"Other than being a face only a Mother could love, the Studio series is really great sounding stuff. The little compression driver is amazing and Jerry Moro did a great job on the woofers. We had them made in China, but the supplier implemented Jerry's design. We had a jerk for an Industrial Designer at the time and his taste was all in his mouth. I did what I could to salvage the acoustics of the design and fortunately, they work as well as stuff costing 2 or 3 times the money. The fit and finish isn't so great but buy them for the sound. They use really good components so they should last a very long time."

You said: "...speaker weighs 85 lbs compared to 32 lbs for Studio 590 which is actually quite larger."
Wrong. The 590 is bigger than the LS80 and it weighs approximately 70 lbs compared to about 84lbs for the LS80. There is not a substantial difference in the dimensions or weight.

You also said: "So don't let your bias drive luddite rhetoric. In professional reviews, the LS80 have been acclaimed subjectively and tested well objectively."

OK, then please back that up with some examples of professional reviews of the LS60 or LS80. I would love to see some links.

P.S. I also think you're not being truthful in your claim that you've been able to audition the 590s vs. the LS series in a blind anechoic chamber. LOL you're full of it. The LS60/LS80 is just not a very "fun" speaker to listen to. The high end is veiled and it does not convey energy into the listening room as effectively as the Studio 580/590 from my own personal and other peoples' anecdotal experience in the real world - which is what matters. Again, please stop using the word luddite if you don't understand its meaning.

Finally, you neglected to discuss the Array 1400s I mentioned. What do you make of the fact that the 1400s have more in common with the sound of the 590s than they do with the LS80? I think we can agree that the Project Array 1400 uses superior drivers to both, can we not?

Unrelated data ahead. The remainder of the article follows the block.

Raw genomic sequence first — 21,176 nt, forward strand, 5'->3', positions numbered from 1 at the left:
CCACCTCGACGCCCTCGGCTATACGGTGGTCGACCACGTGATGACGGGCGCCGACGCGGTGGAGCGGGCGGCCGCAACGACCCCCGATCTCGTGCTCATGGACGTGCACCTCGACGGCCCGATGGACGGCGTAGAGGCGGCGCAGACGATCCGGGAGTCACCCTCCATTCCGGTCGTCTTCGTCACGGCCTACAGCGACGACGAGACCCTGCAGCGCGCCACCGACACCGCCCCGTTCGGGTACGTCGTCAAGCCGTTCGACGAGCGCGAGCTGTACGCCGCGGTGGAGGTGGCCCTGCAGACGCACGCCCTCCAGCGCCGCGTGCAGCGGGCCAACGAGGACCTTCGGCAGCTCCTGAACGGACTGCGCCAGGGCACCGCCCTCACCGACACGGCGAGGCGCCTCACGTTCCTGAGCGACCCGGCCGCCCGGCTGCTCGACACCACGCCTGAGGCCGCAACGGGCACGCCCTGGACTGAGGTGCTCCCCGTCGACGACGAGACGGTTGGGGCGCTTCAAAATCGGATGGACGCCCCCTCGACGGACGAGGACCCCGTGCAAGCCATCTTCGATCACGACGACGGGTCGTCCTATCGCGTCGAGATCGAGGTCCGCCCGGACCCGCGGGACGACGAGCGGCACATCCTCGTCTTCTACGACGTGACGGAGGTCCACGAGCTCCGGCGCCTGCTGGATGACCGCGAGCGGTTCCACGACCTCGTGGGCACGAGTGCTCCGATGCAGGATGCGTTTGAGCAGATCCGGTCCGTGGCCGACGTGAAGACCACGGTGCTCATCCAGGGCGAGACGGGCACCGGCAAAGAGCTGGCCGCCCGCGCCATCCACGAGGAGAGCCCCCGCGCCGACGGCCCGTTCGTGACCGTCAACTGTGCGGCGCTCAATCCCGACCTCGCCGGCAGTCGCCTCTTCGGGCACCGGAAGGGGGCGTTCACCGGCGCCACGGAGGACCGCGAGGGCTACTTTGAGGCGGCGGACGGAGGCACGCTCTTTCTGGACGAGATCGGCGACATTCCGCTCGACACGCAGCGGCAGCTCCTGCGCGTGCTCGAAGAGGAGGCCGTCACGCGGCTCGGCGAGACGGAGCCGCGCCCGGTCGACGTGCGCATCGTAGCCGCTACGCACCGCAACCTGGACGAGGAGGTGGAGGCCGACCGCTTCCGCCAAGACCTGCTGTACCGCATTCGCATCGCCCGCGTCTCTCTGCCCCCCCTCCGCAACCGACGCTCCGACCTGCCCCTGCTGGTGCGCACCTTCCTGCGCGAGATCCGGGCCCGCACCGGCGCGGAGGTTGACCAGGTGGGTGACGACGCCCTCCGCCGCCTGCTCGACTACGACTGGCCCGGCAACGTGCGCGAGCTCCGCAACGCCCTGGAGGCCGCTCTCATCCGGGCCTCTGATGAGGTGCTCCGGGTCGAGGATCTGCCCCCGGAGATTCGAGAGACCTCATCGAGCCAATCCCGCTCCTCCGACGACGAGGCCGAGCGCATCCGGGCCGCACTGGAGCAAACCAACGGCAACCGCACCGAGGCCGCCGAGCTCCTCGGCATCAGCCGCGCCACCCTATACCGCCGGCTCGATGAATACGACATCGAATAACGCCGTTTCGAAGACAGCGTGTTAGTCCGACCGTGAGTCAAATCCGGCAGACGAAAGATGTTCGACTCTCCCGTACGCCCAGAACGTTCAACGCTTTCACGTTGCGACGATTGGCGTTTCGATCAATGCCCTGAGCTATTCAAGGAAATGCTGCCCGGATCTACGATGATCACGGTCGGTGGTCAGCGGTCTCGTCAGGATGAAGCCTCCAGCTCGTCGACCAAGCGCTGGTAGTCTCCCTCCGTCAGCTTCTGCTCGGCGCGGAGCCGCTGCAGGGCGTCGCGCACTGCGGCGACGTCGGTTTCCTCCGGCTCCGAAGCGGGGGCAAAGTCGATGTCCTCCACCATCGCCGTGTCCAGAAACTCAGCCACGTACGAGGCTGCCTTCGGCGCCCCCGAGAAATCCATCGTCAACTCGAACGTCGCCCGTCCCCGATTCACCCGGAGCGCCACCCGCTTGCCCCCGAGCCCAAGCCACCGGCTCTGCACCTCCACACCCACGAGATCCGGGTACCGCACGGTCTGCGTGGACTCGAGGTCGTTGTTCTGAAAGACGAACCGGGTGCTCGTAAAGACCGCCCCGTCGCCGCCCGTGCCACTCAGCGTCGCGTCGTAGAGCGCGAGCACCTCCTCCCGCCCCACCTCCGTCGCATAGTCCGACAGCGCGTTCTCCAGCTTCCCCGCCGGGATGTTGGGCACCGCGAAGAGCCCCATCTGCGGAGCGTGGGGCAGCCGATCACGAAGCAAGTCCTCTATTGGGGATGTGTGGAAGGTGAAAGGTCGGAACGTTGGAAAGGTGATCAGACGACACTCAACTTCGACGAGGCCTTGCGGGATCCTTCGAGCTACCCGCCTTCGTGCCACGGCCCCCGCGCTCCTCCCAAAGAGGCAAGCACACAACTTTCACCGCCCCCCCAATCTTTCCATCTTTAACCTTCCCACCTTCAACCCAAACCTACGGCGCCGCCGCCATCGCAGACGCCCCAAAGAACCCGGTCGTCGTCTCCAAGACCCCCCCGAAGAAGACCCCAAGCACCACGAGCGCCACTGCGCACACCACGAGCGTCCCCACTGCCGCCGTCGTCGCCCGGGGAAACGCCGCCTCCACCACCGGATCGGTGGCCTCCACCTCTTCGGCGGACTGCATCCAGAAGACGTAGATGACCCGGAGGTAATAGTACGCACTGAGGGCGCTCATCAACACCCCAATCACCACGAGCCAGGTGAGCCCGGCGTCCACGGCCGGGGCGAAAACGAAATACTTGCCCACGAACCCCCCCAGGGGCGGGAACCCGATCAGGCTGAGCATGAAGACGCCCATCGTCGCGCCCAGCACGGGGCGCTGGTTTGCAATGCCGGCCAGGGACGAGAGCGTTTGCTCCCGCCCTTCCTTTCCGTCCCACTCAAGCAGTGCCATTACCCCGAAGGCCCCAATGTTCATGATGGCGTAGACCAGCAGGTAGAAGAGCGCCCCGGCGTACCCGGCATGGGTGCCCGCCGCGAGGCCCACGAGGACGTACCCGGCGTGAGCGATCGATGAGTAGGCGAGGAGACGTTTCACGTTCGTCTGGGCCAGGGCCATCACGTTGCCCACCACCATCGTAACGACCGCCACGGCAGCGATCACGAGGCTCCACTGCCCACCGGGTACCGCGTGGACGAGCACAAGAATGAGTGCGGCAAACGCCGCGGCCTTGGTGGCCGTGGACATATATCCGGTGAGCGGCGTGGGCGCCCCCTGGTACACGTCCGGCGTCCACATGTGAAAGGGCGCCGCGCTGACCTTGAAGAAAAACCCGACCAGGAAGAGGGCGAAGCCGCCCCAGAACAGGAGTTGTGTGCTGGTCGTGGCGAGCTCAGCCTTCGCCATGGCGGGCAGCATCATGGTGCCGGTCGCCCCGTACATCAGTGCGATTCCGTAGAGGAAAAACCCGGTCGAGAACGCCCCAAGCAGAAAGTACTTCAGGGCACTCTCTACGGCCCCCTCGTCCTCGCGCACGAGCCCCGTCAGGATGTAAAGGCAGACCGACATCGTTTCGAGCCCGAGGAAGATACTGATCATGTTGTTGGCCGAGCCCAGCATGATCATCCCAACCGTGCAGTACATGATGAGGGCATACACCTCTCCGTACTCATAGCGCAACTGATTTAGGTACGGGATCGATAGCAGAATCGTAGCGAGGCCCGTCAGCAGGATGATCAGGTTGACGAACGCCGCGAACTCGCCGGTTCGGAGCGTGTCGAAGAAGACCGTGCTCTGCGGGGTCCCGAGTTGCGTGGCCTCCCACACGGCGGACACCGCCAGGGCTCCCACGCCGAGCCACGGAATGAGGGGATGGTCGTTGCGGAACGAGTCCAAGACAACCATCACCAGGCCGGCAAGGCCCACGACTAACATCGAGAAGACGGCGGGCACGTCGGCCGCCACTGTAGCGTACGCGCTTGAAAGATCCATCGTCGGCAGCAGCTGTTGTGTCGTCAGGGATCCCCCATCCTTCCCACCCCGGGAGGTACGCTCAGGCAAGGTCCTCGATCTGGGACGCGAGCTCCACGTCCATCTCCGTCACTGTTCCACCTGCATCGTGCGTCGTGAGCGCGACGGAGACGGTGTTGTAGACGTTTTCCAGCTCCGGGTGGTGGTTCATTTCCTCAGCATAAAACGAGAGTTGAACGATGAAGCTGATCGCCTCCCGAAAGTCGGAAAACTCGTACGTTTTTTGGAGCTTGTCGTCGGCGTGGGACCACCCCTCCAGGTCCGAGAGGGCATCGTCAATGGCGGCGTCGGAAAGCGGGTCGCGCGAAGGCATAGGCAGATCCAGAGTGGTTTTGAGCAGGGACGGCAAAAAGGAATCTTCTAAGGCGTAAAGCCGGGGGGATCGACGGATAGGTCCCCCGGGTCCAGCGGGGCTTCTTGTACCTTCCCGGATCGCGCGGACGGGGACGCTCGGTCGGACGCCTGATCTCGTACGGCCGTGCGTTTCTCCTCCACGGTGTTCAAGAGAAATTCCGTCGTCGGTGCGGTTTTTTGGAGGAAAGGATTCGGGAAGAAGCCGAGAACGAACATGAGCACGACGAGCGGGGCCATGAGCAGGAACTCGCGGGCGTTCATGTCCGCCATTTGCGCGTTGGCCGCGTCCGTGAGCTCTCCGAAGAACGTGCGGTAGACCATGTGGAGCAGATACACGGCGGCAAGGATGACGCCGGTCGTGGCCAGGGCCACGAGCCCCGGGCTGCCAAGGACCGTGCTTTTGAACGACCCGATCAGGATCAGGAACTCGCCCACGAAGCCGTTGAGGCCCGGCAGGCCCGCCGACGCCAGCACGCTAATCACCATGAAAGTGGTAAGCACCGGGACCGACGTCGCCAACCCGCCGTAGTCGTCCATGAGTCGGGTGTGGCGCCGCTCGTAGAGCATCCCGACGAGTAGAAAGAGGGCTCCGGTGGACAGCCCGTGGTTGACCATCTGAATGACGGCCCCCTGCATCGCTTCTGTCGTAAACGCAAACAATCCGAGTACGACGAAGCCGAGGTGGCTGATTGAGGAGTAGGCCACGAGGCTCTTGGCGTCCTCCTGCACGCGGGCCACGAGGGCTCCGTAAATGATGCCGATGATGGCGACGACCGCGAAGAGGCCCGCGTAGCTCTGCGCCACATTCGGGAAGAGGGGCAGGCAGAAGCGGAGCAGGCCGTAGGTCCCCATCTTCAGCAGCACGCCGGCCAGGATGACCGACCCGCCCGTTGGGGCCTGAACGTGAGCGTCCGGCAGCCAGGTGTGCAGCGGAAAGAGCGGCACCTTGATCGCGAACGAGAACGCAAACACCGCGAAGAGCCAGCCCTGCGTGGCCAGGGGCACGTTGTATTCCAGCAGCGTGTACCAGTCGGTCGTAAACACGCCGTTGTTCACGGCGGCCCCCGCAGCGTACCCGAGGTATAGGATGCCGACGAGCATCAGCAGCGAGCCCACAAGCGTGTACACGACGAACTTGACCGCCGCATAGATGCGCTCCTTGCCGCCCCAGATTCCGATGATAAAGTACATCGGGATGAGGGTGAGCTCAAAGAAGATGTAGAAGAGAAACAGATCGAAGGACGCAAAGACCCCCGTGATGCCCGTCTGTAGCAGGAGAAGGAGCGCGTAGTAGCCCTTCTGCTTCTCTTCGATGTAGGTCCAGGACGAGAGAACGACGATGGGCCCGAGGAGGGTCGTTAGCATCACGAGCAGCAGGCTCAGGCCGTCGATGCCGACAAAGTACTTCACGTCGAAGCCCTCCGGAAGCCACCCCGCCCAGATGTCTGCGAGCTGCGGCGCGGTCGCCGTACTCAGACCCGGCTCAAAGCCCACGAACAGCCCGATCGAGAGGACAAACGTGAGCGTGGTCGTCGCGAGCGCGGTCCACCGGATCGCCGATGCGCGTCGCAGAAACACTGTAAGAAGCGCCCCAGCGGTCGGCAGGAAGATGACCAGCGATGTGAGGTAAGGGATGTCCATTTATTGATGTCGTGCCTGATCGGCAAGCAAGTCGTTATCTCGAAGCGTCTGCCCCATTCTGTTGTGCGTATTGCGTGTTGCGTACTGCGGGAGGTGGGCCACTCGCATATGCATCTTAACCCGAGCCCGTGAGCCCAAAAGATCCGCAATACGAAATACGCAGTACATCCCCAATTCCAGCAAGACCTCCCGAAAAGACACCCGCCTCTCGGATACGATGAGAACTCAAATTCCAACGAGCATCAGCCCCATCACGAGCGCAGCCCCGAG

Brodie_McChoad's picture

Or that they were unreasonably "hot" in the treble region. But they are a better rock'n roll and jazz speaker than the LS60/80 is. I use the words "sparkle" and "sizzle" only to describe program material that I already KNOW has a pronounced treble band - cymbals, air, bells, etc. The Studio 590 and the Array 1400s both sound better on that music than the LS80.

Also please note, as I mentioned above, the LS series makes use of the compression driver more as a midrange than a tweeter with a small polyester film diaphragm being responsible for the high end. I found that this driver was not capable of projecting the treble into the room either on- or off-axis as effectively as the compression drivers in the 590 or Array 1400s. You conveniently neglected to mention that particular driver, which I am almost positive is not of the same quality as the compression driver in the 590 and is not used in any other JBL high end speaker systems that I can think of.

P.S. Floyd Toole worked with Greg Timbers and Jerry Moro it appears. I wonder if he'd agree with you.